Researchers identify promising new drug target for kidney disease

Researchers from Mount Sinai School of Medicine have identified a regulator protein that plays a crucial role in kidney fibrosis, a condition that leads to kidney failure. Finding this regulator provides a new therapeutic target for the millions of Americans affected by kidney failure. The research is published in the March 11 issue of Nature Medicine.

Led by John Cijiang He, MD, PhD, Professor of Nephrology and Pharmacology and Systems Therapeutics; and Avi Ma'ayan, PhD, Assistant Professor of Pharmacology and Systems Therapeutics at Mount Sinai School of Medicine, the research team studied three mouse models of kidney fibrosis: one group of mice contained HIV incorporated into their genome; the second group was injected with a high dose of folic acid; in the third , kidney filtration was blocked in one kidney. All of these factors cause kidney fibrosis.

The researchers gathered the of the mice and compared it to the genetic material of mice that did not have kidney fibrosis. Using a new computational systems biology algorithm and software called Expression2Kinases—developed by the Ma'ayan Laboratory at Mount Sinai—the results from these experiments were analyzed. They found that HIPK2, a protein kinase, or regulator, was highly active in the mice with kidney fibrosis. HIPK2 regulates the way certain genes are expressed and when HIPK2 is highly active this leads to kidney fibrosis. Drs. He and Ma'ayan also found that when they eliminated HIPK2, fibrosis was less prominent and the condition of the mice significantly improved.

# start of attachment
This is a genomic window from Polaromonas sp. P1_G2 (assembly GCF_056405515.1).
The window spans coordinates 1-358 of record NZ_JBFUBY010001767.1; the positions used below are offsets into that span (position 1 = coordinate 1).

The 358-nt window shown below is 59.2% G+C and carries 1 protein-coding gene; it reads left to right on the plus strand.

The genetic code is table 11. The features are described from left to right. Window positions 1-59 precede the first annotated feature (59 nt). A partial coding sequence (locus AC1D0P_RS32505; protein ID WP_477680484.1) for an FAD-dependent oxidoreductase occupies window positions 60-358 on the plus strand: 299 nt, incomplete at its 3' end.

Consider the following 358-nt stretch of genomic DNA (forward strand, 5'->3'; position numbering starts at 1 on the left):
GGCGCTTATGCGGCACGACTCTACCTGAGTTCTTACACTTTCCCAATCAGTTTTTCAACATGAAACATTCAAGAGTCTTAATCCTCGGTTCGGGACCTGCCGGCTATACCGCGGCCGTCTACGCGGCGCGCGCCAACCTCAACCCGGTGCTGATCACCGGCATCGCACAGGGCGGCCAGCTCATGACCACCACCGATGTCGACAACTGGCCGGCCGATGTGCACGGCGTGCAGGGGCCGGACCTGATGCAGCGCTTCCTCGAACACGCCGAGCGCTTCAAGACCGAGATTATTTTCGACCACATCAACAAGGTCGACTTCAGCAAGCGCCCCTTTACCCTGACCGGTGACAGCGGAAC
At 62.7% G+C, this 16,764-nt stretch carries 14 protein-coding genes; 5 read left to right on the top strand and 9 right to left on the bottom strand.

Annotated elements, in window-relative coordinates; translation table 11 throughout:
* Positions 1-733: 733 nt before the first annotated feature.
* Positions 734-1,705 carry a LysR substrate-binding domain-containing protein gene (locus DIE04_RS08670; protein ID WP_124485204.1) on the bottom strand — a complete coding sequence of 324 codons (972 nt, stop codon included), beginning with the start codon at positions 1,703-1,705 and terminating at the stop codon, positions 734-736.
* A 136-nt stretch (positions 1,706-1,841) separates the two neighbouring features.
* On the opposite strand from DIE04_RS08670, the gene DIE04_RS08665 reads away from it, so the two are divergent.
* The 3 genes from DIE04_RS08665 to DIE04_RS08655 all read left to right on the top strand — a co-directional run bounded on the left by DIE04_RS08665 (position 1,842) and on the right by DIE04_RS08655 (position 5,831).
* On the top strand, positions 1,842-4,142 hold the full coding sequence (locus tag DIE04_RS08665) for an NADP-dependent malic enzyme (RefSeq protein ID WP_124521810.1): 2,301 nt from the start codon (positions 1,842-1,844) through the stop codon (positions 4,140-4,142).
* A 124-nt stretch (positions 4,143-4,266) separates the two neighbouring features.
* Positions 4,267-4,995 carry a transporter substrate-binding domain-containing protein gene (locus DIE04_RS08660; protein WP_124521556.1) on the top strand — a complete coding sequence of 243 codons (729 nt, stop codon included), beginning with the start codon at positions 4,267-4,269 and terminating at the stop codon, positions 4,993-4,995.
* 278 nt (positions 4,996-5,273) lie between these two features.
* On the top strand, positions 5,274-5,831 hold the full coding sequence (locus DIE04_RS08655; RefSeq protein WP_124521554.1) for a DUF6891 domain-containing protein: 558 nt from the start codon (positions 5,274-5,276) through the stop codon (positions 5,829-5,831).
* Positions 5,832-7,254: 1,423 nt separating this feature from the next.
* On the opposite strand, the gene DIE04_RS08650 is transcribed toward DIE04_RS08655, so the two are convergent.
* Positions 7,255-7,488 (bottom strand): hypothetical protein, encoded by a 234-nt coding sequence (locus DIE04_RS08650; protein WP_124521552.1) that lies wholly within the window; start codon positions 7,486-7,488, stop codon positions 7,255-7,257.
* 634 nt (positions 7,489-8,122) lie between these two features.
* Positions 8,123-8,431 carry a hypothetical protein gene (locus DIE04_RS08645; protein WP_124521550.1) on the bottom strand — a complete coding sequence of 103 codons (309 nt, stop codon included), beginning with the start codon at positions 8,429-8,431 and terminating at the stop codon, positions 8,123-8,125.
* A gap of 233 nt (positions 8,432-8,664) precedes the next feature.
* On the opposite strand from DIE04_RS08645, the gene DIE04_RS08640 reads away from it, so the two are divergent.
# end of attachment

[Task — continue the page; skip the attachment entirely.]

"Our findings have important implications for people with kidney diseases, patients I treat every day," said Dr. He. "Protein kinases like HIPK2 are highly effective therapeutic targets. We look forward to exploring this further."

Incorporating a systems approach allowed the Mount Sinai team to identify a target that is a regulatory protein modified during chronic disease. The high activity of HIPK2 in kidney fibrosis was not identifiable by standard methods that examine gene expression changes alone, but by modeling a network of proteins using computational , the research team was able to home in on the regulator protein, HIPK2. Now, Mount Sinai scientists can work to develop a drug intervention that inhibits the activity of HIPK2.

"This study is an important example of the translational research we are doing at Mount Sinai," said Dr. Ma'ayan. "Using algorithms and software developed here, we worked with Dr. He, who is a kidney disease physician and scientist, to better understand what causes kidney fibrosis, and we are now one step closer to finding a therapeutic solution to a complex disease that affects millions of Americans."

Provided by The Mount Sinai Hospital

5 /5 (1 vote)

Related Stories

Could patients' own kidney cells cure kidney disease?

Jul 27, 2011

Approximately 60 million people across the globe have chronic kidney disease, and many will need dialysis or a transplant. Breakthrough research published in the Journal of the American Society Nephrology (JASN) indicates that p ...

Recommended for you

Chikungunya fever identified in the United States

4 hours ago

(HealthDay)—Chikungunya fever is being seen in travelers returning to the United States from affected regions and should be considered as a diagnosis for febrile travelers, according to an ideas and opinions ...

Boost in quest for TB breath test

7 hours ago

A simple breath test may one day show whether someone has a strain of tuberculosis that will respond to a frontline antibiotic, or a drug-resistant type, scientists said Tuesday.

Three more dead from Legionnaire's disease in Spain

7 hours ago

Three more people have died from Legionnaire's disease in Catalonia in northeastern Spain, officials said Tuesday, bringing to seven the death toll from the lung infection in the region in just over a week.

User comments